572 F2d 1320 United States v. Sigal

572 F.2d 1320

3 Fed. R. Evid. Serv. 597

UNITED STATES of America, Appellee,
Jack SIGAL, Appellant.

No. 77-2073.

United States Court of Appeals,
Ninth Circuit.

March 30, 1978.

Donald M. Re, Los Angeles, Cal., Maurice Harwick, Beverly Hills, Cal., for appellant.

Juan P. Robertson, Asst. U. S. Atty., Los Angeles, Cal., for appellee.

Appeal from the United States District Court for the Central District of California.

Before ELY, TRASK and ANDERSON, Circuit Judges.

ELY, Circuit Judge:

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Appellant Jack Sigal was charged, in a one-count indictment, along with co-conspirators Mayer and Baker, with conspiracy illegally to import marijuana and possess the same with intent to distribute it. 21 U.S.C. §§ 846 and 963. The alleged conspiracy involved a scheme by Sigal and Baker to transport marijuana from Mexico into the United States in small private aircraft. According to evidence presented at their jury trial, Sigal and Baker were the architects of the scheme and solicited Mayer to pilot the aircraft to be used in the smuggling enterprise. Mayer in turn sought to enlist the aid of other pilots in the venture. Through a former fellow employee of Mayer's, Mayer was placed in contact with another pilot with a reputed interest in such an operation. Unknown to Mayer, this pilot, known as "Mike," was, in reality, Special Agent Michael Moren of the Drug Enforcement Administration (D.E.A.). After agent Moren had become firmly ensconced in the operation and the conspiracy had progressed to an advanced stage, D.E.A. agents arrested Mayer. After his arrest, Mayer agreed to cooperate with the D.E.A. agents and furnish them with a complete statement. Baker and Sigal were subsequently arrested. Mayer pleaded guilty to the charges in the indictment and later testified for the prosecution in the trial of Baker and Sigal. Baker and Sigal were tried in September, 1976, and found guilty of all charges in the indictment.


Sigal now appeals from his conviction of conspiracy. He urges three grounds for reversal: (1) violation of his fifth amendment right against self-incrimination because of improper references by the prosecutor during closing argument to his failure to testify, (2) admission into evidence of a certified copy of a prior, 1972 indictment against Sigal and a certified copy of his conviction in 1973 on one of the two narcotics offenses charged in that indictment, and (3) insufficiency of the evidence. We affirm.


Sigal argues that the prosecutor made two improper remarks during closing argument which constituted comments on Sigal's failure to testify.1 The first comment referred to the defendants' failure to admit their guilt and plead prior to trial. It does not refer to Sigal's failure to testify directly, nor to a pre-trial assertion of his fifth amendment right to silence. Rather, it was made as part of the prosecutor's effort to bolster the credibility of the key prosecution witness, Mayer, a co-conspirator who had earlier pleaded guilty.2 Read in context, "the comments were not of such character that the jury would naturally and necessarily take them to be comments on the failure of the accused to testify." United States v. Cornfeld, 563 F.2d 967, 971 (9th Cir. 1977). See Griffin v. California, 380 U.S. 609, 85 S.Ct. 1229, 14 L.Ed.2d 106 (1965).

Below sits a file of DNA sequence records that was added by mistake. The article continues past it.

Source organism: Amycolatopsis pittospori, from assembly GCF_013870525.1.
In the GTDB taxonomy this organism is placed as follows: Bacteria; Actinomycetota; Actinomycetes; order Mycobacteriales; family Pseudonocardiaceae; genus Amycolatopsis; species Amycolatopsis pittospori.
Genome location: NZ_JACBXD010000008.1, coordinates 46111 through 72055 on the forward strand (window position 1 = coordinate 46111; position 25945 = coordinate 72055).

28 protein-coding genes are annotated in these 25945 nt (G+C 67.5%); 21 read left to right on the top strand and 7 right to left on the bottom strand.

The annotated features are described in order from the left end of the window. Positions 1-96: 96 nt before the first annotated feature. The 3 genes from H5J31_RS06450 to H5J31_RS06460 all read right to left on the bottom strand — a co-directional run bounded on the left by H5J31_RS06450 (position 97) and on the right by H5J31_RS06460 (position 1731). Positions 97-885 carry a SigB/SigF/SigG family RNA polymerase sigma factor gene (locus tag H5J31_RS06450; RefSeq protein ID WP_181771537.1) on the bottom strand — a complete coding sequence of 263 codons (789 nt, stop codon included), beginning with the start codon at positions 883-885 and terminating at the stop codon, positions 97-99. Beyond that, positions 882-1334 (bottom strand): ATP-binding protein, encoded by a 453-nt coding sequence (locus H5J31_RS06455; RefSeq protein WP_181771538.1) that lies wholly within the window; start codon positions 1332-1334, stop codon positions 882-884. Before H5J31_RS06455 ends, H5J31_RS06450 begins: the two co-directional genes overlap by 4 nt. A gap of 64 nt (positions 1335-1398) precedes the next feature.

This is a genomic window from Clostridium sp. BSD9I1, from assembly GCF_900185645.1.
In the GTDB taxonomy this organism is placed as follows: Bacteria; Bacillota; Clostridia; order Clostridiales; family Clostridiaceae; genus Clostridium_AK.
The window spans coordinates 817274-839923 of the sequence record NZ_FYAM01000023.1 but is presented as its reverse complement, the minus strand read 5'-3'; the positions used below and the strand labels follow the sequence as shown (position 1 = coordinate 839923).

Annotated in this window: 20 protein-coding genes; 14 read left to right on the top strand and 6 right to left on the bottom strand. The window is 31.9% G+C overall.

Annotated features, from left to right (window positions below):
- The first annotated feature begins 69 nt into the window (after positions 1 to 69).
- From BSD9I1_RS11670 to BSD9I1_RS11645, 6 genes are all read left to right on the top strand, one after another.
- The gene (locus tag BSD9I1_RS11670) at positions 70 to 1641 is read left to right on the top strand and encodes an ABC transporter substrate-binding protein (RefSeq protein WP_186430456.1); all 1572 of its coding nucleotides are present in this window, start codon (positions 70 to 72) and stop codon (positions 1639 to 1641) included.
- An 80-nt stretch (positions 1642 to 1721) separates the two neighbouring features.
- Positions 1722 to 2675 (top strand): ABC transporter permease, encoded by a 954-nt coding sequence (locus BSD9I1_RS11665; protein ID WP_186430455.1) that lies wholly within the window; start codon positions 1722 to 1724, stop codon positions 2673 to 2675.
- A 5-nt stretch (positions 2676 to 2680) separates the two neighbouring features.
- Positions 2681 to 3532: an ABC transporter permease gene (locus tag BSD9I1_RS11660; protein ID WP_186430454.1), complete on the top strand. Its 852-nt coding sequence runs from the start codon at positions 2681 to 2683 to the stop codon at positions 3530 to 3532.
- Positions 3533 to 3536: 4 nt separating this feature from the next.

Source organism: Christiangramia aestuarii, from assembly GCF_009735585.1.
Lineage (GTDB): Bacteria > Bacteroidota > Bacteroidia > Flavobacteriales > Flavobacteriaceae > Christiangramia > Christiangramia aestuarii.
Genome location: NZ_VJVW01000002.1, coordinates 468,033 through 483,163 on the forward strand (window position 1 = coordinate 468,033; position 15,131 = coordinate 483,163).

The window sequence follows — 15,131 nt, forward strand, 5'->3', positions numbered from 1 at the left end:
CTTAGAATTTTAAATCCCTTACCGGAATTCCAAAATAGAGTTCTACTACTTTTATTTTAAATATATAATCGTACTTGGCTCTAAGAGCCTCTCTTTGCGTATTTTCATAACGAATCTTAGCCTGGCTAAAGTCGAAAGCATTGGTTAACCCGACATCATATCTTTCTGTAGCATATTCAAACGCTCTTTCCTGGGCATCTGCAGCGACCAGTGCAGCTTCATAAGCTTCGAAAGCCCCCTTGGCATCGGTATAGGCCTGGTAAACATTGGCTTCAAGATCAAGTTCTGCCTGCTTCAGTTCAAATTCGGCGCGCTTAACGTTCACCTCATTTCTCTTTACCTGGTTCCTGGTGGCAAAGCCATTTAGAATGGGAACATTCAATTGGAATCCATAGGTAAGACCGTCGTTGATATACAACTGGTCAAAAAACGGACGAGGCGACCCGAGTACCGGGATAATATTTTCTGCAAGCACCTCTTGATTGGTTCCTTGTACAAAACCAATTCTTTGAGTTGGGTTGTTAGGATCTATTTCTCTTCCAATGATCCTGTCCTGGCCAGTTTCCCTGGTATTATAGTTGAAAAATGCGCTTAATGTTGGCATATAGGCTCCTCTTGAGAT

As to the second comment, the Government argues that, at most, it was a "slip of the tongue." In the immediately preceding portion of his closing argument, the prosecutor was attempting to point out the areas of the prosecution's case that the defense attorneys had avoided in their summation, ostensibly because of the unfavorable proof there.3 Accordingly, the Government urges that the reference to "defendant" was inadvertent and unintended, and that the prosecutor really meant "defense attorneys" instead. While this construction appears to be both logical and consistent when viewed in hindsight, the statement, taken at its objective face value, as we must assume the jury took it, constituted a comment on the failure of the defendants to testify, and thus was error of constitutional dimension. Automatic reversal of the conviction does not result, however, if the error can be said to have been harmless beyond a reasonable doubt. Chapman v. California, 386 U.S. 18, 24, 87 S.Ct. 824, 17 L.Ed.2d 705 (1967). The appropriate test was outlined in Anderson v. Nelson, 390 U.S. 523, 524, 88 S.Ct. 1133, 1134, 20 L.Ed.2d 81 (1968), wherein the Court stated that such a comment was reversible error when "such comment is extensive, where an inference of guilt from silence is stressed to the jury as a basis of conviction, and where there is evidence that could have supported acquittal." Here, the comment was not extensive, there was minimal stress on any inference of guilt to be drawn by the jury from the silence, and there was no substantial evidence which supported an acquittal. United States v. Parker, 549 F.2d 1217, 1221 (9th Cir.), cert. denied, 430 U.S. 971, 97 S.Ct. 1659, 52 L.Ed.2d 365 (1977). The error was harmless.